The Man who Was

(notes edited by John McGivering)


This story first appeared in Macmillan’s Magazine of April 1890 and Harper’s Weekly on 15 April the same year. Collected in Life’s Handicap and published in the United States of America in a volume called Mine Own People in 1891.

Frederick Kinsey Peile (1862-1934) adapted it for the stage and it was performed at Drury Lane in London in 1907: Sir Herbert Beerbohm Tree (1853-1917) toured with it in theatres and music-halls, playing the part of Limmason. See Andrew Lycett (p. 353).

The story

This story reflects the powerful feeling, shared by soldiers and civilians in British India, that they faced a serious threat from Imperial Russia, which at that time was extending its power and influence south and east into Asia.

The officers of the White Hussars, a crack cavalry regiment, are dining in their splendid mess, and entertaining Dirkovitch, a Russian officer who has been travelling through India as a correspondent. They do not take to him, but their manners are impeccable. There is a noise outside, and the sentries bring in a bedraggled figure who they suspect of stealing rifles. He proves to be Captain Limmason, a long-lost officer of the regiment, who had been captured years ago by the Russians on an intelligence mission, and brutally treated. He has now escaped and found his way home. He is terrified of Dirkovitch, but recovers himself, and drinks the loyal toast in the old style. Dirkovitch makes a vainglorious speech which does not endear him to the mess.

Limasson dies shortly afterwards. The regiment say good bye to Dirkovitch with an enhanced determination to deal briskly with any incursions by the Cossacks.


A similar story, which must have been known to Kipling, had gained currency twenty-five years after the Crimean War, during the second Afghan War of 1878-1880, when the 8th Hussars, who had fought at Balaclava in 1854, were stationed near the North-West frontier.

One night a dishevelled looking man who spoke English, but seemed unaccustomed to doing so, was brought into the officers’ mess. He was invited to stay for dinner, where he surprised all by having an uncannily good knowledge of the regimental customs, indicating he was an ex-officer of the regiment. He was not asked to identify himself, but on examining the regimental records it was discovered that the only ex-officer whose whereabouts had not been positively accounted for was Lieutenant Viscount FitzGibbon, who was thought to have been killed in the Charge of the Light Brigade. See the Patrick Comerford website..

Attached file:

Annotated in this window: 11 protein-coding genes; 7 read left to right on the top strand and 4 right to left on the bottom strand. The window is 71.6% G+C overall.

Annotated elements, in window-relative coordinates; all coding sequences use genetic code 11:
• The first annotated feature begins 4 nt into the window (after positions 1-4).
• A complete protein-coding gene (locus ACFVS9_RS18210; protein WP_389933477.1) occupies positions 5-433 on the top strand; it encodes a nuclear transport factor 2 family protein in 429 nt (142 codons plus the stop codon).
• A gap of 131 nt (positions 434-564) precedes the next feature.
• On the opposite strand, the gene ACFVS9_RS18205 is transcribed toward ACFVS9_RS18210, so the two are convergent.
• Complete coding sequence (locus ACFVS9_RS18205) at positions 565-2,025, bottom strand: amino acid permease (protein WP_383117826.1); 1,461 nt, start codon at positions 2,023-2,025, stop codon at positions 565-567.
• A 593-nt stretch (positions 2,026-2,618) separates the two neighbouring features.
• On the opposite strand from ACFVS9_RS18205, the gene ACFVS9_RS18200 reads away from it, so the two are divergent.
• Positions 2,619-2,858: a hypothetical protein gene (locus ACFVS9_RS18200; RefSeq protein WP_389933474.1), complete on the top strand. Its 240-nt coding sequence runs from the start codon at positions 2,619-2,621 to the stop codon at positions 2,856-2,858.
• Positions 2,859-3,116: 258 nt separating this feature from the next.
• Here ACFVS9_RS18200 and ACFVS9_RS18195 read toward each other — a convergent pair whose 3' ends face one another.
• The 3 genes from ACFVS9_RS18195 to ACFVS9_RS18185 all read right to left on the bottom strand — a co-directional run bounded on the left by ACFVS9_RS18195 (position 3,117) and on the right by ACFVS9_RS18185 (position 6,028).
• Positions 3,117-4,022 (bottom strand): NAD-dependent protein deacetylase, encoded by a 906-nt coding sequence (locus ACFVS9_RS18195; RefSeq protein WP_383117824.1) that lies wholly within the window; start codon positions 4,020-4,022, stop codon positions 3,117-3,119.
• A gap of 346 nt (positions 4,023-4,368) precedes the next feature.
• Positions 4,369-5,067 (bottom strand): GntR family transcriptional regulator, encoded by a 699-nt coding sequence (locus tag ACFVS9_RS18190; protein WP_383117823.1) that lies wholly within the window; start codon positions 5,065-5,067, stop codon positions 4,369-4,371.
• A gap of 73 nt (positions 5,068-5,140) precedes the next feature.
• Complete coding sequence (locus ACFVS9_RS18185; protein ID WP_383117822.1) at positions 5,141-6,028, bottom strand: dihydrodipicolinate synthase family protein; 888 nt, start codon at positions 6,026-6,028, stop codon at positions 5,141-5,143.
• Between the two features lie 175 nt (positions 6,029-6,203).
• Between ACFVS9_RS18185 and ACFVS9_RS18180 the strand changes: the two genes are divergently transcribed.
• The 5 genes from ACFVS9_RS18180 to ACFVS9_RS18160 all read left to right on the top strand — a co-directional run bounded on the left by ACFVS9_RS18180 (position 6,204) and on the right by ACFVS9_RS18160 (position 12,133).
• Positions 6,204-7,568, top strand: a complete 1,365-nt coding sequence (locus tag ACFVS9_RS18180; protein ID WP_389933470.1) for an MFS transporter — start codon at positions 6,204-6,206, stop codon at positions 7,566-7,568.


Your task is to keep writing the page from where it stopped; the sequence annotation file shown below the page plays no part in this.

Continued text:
Verse heading

In Life’s Handicap the story is headed by the following lines, also collected in Songs from Books (1913).

The Earth gave up her dead that tide,
Into our camp he came,
And said his say, and went his way,
And left our hearts aflame.

Keep tally—on the gun-butt score
The vengeance we must take,
When God shall bring full reckoning,
For our dead comrade’s sake.

Philip Holberton writes The verses echo the story. A long-lost officer, who has been a prisoner of the Russians for 30 years, finds his way back to his regiment but dies from his sufferings. The White Hussars vow to take their revenge when the long-expected war with Russia comes.

Keep tally — On the gun-butt score / the vengeance we must take,,. it is said that gun-fighters in the American Wild West cut notches on the butts of their revolvers to keep count of the men they had killed, but this Editor has never heard of numbers being scored before the fight as a sort of “To Do” list. [P.H.]

Some critical comments

See J I M Stewart (p. 64) for a remarkably sensitive examination of the story which he likens to a companion piece to “The Man who would be King” (Wee Willie Winkie).
Angus Wilson (p. 78) admires the melodrama that made it so successful on the London stage but, unlike Stewart above, finds the action in the mess unconvincing, quoting Lord Lurgard’s observation that: His (Kipling’s) knowledge of the barrack-room is greater than that of the officers’ mess.
J M S Tompkins (p. 82) likens this story to “The Tree of Justice” (Rewards and Fairies) where Harold, supposed to have survived the battle of Hastings, comes to the court of Henry I , remembers some ritual of his own court and dies.

Norman Page (p. 104) quotes The Gentleman’s Magazine which calls it: ‘a glorious masterpiece’ and The Academy: ‘an admirable story’.

The Boston Transcript (quoted by Knowles, p. 142): For pathos rising into tragedy and as curious, strange, and unexpected, choose “The Man Who Was.”

Seymour-Smith (p.208) believes this to be less a story than a substantial sketch, adding: ‘Kipling shows perspicacity about the political nature of the Russians, but little understanding of or even interest in what they are like as individuals.’

[J H McG]

©John McGivering 2005 All rights reserved